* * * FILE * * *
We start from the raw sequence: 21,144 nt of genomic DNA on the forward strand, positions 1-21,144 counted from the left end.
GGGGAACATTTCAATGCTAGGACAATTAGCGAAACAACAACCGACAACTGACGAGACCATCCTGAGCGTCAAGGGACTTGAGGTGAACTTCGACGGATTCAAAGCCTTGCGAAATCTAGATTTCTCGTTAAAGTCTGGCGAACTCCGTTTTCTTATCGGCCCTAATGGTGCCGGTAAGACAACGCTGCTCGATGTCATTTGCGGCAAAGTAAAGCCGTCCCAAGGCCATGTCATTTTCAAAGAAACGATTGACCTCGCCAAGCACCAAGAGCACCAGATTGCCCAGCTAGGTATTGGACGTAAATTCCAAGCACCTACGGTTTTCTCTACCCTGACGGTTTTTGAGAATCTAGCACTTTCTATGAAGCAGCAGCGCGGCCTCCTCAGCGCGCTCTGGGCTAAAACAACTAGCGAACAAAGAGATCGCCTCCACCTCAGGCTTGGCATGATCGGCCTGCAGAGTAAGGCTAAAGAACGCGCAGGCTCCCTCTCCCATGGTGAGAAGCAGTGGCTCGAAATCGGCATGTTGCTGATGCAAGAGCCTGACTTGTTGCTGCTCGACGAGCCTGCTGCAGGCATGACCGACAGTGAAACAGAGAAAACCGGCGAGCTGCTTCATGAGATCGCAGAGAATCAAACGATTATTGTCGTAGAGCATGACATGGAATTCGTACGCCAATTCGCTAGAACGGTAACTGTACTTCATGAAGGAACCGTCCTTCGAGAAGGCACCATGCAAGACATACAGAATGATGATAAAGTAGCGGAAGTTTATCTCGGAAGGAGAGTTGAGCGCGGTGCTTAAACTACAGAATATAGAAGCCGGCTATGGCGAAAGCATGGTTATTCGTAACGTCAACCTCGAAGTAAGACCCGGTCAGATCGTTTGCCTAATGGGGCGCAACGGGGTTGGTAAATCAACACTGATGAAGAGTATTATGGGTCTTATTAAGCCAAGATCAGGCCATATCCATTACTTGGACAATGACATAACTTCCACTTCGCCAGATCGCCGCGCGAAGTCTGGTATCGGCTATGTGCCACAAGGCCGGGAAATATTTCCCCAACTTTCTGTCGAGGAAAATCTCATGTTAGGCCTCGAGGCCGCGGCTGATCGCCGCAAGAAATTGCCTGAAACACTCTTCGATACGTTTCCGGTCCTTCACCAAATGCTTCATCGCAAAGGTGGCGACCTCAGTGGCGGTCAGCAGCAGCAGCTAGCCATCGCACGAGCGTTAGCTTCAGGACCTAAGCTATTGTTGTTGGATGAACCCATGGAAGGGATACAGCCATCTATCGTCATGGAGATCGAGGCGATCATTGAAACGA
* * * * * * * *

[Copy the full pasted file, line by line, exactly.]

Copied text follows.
We start from the raw sequence: 21,144 nt of genomic DNA on the forward strand, positions 1-21,144 counted from the left end.
GGGGAACATTTCAATGCTAGGACAATTAGCGAAACAACAACCGACAACTGACGAGACCATCCTGAGCGTCAAGGGACTTGAGGTGAACTTCGACGGATTCAAAGCCTTGCGAAATCTAGATTTCTCGTTAAAGTCTGGCGAACTCCGTTTTCTTATCGGCCCTAATGGTGCCGGTAAGACAACGCTGCTCGATGTCATTTGCGGCAAAGTAAAGCCGTCCCAAGGCCATGTCATTTTCAAAGAAACGATTGACCTCGCCAAGCACCAAGAGCACCAGATTGCCCAGCTAGGTATTGGACGTAAATTCCAAGCACCTACGGTTTTCTCTACCCTGACGGTTTTTGAGAATCTAGCACTTTCTATGAAGCAGCAGCGCGGCCTCCTCAGCGCGCTCTGGGCTAAAACAACTAGCGAACAAAGAGATCGCCTCCACCTCAGGCTTGGCATGATCGGCCTGCAGAGTAAGGCTAAAGAACGCGCAGGCTCCCTCTCCCATGGTGAGAAGCAGTGGCTCGAAATCGGCATGTTGCTGATGCAAGAGCCTGACTTGTTGCTGCTCGACGAGCCTGCTGCAGGCATGACCGACAGTGAAACAGAGAAAACCGGCGAGCTGCTTCATGAGATCGCAGAGAATCAAACGATTATTGTCGTAGAGCATGACATGGAATTCGTACGCCAATTCGCTAGAACGGTAACTGTACTTCATGAAGGAACCGTCCTTCGAGAAGGCACCATGCAAGACATACAGAATGATGATAAAGTAGCGGAAGTTTATCTCGGAAGGAGAGTTGAGCGCGGTGCTTAAACTACAGAATATAGAAGCCGGCTATGGCGAAAGCATGGTTATTCGTAACGTCAACCTCGAAGTAAGACCCGGTCAGATCGTTTGCCTAATGGGGCGCAACGGGGTTGGTAAATCAACACTGATGAAGAGTATTATGGGTCTTATTAAGCCAAGATCAGGCCATATCCATTACTTGGACAATGACATAACTTCCACTTCGCCAGATCGCCGCGCGAAGTCTGGTATCGGCTATGTGCCACAAGGCCGGGAAATATTTCCCCAACTTTCTGTCGAGGAAAATCTCATGTTAGGCCTCGAGGCCGCGGCTGATCGCCGCAAGAAATTGCCTGAAACACTCTTCGATACGTTTCCGGTCCTTCACCAAATGCTTCATCGCAAAGGTGGCGACCTCAGTGGCGGTCAGCAGCAGCAGCTAGCCATCGCACGAGCGTTAGCTTCAGGACCTAAGCTATTGTTGTTGGATGAACCCATGGAAGGGATACAGCCATCTATCGTCATGGAGATCGAGGCGATCATTGAAACGA